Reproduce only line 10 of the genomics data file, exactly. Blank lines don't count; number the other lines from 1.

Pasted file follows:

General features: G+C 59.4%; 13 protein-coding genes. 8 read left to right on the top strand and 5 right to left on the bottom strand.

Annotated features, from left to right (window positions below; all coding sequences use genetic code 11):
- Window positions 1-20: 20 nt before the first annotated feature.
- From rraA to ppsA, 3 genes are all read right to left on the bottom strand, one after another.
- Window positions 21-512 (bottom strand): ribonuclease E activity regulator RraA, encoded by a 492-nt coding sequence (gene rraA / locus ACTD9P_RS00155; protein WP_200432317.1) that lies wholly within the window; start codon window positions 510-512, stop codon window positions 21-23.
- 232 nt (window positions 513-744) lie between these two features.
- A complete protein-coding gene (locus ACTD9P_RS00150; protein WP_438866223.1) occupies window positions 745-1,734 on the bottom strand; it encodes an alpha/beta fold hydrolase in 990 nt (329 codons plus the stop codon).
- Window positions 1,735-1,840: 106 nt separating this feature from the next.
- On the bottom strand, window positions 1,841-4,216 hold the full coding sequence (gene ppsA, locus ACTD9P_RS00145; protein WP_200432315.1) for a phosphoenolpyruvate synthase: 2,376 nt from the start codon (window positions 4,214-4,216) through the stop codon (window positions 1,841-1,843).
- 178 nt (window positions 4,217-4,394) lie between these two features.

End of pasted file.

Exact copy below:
- 178 nt (window positions 4,217-4,394) lie between these two features.